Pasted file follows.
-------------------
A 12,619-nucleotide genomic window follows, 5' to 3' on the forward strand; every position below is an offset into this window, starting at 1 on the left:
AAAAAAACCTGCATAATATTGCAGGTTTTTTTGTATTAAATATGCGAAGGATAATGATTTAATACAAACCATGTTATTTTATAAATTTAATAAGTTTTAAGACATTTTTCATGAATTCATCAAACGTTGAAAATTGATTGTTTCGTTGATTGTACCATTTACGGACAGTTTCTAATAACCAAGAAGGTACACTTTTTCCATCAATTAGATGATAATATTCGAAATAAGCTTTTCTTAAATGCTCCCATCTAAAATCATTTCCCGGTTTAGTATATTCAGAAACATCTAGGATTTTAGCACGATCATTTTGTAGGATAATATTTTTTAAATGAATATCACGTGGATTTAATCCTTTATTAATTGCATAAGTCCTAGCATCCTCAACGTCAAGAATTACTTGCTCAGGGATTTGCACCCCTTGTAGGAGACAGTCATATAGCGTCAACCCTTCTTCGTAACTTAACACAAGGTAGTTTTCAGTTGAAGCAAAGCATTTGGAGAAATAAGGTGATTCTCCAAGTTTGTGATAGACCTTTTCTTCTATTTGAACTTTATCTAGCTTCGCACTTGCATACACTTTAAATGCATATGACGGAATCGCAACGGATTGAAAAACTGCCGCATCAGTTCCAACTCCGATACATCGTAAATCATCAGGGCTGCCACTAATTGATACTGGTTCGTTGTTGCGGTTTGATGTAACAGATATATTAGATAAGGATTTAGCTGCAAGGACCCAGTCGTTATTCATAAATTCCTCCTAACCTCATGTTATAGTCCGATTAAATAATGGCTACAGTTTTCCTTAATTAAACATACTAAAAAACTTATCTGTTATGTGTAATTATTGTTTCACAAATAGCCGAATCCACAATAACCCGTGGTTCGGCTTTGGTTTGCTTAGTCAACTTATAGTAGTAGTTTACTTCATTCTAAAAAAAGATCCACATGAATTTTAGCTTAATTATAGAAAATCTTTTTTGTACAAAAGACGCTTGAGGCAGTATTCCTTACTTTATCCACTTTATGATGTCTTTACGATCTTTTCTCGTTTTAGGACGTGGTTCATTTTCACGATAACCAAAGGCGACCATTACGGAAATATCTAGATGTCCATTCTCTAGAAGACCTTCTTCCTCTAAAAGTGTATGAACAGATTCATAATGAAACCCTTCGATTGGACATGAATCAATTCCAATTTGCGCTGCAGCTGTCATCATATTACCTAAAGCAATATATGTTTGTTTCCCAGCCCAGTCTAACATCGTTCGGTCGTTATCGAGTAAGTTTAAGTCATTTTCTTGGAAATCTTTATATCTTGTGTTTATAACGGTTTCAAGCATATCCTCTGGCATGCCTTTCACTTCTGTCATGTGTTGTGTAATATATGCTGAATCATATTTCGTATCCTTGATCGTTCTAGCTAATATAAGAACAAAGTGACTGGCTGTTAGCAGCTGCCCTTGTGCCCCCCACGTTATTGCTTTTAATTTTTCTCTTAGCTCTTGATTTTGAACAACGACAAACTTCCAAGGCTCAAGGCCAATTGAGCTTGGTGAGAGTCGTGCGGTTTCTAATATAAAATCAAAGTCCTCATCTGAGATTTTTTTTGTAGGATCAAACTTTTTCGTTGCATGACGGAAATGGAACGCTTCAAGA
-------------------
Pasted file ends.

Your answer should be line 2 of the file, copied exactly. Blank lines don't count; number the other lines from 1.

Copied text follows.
AAAAAAACCTGCATAATATTGCAGGTTTTTTTGTATTAAATATGCGAAGGATAATGATTTAATACAAACCATGTTATTTTATAAATTTAATAAGTTTTAAGACATTTTTCATGAATTCATCAAACGTTGAAAATTGATTGTTTCGTTGATTGTACCATTTACGGACAGTTTCTAATAACCAAGAAGGTACACTTTTTCCATCAATTAGATGATAATATTCGAAATAAGCTTTTCTTAAATGCTCCCATCTAAAATCATTTCCCGGTTTAGTATATTCAGAAACATCTAGGATTTTAGCACGATCATTTTGTAGGATAATATTTTTTAAATGAATATCACGTGGATTTAATCCTTTATTAATTGCATAAGTCCTAGCATCCTCAACGTCAAGAATTACTTGCTCAGGGATTTGCACCCCTTGTAGGAGACAGTCATATAGCGTCAACCCTTCTTCGTAACTTAACACAAGGTAGTTTTCAGTTGAAGCAAAGCATTTGGAGAAATAAGGTGATTCTCCAAGTTTGTGATAGACCTTTTCTTCTATTTGAACTTTATCTAGCTTCGCACTTGCATACACTTTAAATGCATATGACGGAATCGCAACGGATTGAAAAACTGCCGCATCAGTTCCAACTCCGATACATCGTAAATCATCAGGGCTGCCACTAATTGATACTGGTTCGTTGTTGCGGTTTGATGTAACAGATATATTAGATAAGGATTTAGCTGCAAGGACCCAGTCGTTATTCATAAATTCCTCCTAACCTCATGTTATAGTCCGATTAAATAATGGCTACAGTTTTCCTTAATTAAACATACTAAAAAACTTATCTGTTATGTGTAATTATTGTTTCACAAATAGCCGAATCCACAATAACCCGTGGTTCGGCTTTGGTTTGCTTAGTCAACTTATAGTAGTAGTTTACTTCATTCTAAAAAAAGATCCACATGAATTTTAGCTTAATTATAGAAAATCTTTTTTGTACAAAAGACGCTTGAGGCAGTATTCCTTACTTTATCCACTTTATGATGTCTTTACGATCTTTTCTCGTTTTAGGACGTGGTTCATTTTCACGATAACCAAAGGCGACCATTACGGAAATATCTAGATGTCCATTCTCTAGAAGACCTTCTTCCTCTAAAAGTGTATGAACAGATTCATAATGAAACCCTTCGATTGGACATGAATCAATTCCAATTTGCGCTGCAGCTGTCATCATATTACCTAAAGCAATATATGTTTGTTTCCCAGCCCAGTCTAACATCGTTCGGTCGTTATCGAGTAAGTTTAAGTCATTTTCTTGGAAATCTTTATATCTTGTGTTTATAACGGTTTCAAGCATATCCTCTGGCATGCCTTTCACTTCTGTCATGTGTTGTGTAATATATGCTGAATCATATTTCGTATCCTTGATCGTTCTAGCTAATATAAGAACAAAGTGACTGGCTGTTAGCAGCTGCCCTTGTGCCCCCCACGTTATTGCTTTTAATTTTTCTCTTAGCTCTTGATTTTGAACAACGACAAACTTCCAAGGCTCAAGGCCAATTGAGCTTGGTGAGAGTCGTGCGGTTTCTAATATAAAATCAAAGTCCTCATCTGAGATTTTTTTTGTAGGATCAAACTTTTTCGTTGCATGACGGAAATGGAACGCTTCAAGA